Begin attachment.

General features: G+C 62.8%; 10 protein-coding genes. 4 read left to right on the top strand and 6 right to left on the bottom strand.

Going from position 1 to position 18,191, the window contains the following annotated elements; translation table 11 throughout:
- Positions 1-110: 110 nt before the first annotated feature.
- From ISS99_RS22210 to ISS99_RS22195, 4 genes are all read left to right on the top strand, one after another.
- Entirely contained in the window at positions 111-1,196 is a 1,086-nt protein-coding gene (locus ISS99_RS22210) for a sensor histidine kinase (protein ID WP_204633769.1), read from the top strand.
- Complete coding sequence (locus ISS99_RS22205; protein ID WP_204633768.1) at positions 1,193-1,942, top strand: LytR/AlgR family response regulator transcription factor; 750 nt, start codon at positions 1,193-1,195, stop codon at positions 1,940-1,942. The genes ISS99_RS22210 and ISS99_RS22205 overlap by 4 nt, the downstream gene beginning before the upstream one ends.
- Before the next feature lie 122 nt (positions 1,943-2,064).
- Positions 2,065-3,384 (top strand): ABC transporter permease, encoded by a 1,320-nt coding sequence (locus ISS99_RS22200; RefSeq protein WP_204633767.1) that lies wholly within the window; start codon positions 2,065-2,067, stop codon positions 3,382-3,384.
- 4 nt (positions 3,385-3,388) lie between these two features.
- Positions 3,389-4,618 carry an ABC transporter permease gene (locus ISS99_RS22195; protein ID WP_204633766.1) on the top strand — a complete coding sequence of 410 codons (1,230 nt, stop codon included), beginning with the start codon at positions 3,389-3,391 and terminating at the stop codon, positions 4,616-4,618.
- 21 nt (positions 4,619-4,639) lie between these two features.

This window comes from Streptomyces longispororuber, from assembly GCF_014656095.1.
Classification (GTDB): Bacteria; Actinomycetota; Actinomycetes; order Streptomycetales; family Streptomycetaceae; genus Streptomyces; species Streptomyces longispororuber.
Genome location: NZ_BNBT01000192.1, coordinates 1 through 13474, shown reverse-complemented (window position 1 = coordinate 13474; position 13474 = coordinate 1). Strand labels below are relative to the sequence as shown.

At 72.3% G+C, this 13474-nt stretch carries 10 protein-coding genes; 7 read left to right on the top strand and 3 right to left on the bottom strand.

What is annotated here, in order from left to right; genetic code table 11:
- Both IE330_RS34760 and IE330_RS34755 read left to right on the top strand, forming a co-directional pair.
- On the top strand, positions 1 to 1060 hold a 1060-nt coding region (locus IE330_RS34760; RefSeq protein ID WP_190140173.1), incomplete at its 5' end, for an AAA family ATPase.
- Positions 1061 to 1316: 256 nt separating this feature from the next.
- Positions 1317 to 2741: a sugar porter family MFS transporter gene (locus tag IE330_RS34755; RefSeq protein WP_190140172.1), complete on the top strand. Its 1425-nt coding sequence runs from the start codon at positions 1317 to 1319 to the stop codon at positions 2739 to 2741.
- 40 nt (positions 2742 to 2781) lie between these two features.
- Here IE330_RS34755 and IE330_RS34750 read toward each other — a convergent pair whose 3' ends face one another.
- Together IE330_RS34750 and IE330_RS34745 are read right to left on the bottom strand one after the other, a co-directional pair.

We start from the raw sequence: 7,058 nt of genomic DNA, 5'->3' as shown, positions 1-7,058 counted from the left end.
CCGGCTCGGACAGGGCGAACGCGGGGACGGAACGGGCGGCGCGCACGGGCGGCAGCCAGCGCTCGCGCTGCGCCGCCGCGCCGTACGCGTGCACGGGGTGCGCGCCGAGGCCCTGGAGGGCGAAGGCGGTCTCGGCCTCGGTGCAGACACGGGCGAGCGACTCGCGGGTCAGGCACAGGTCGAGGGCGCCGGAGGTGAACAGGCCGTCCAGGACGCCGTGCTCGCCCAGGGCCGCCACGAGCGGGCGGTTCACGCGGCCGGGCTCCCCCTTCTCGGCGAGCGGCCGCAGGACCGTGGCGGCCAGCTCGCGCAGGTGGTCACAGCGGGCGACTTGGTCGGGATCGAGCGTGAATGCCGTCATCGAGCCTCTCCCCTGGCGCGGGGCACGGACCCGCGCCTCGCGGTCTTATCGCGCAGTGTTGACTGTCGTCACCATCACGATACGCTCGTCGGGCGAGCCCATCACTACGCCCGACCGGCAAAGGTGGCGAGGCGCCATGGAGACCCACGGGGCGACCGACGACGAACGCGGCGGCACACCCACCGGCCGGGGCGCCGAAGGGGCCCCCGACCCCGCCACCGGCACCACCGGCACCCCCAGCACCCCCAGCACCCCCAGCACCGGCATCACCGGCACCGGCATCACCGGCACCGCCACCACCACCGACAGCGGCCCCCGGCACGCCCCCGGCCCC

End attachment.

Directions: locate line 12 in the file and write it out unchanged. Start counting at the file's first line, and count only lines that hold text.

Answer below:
This window comes from Streptomyces longispororuber, from assembly GCF_014656095.1.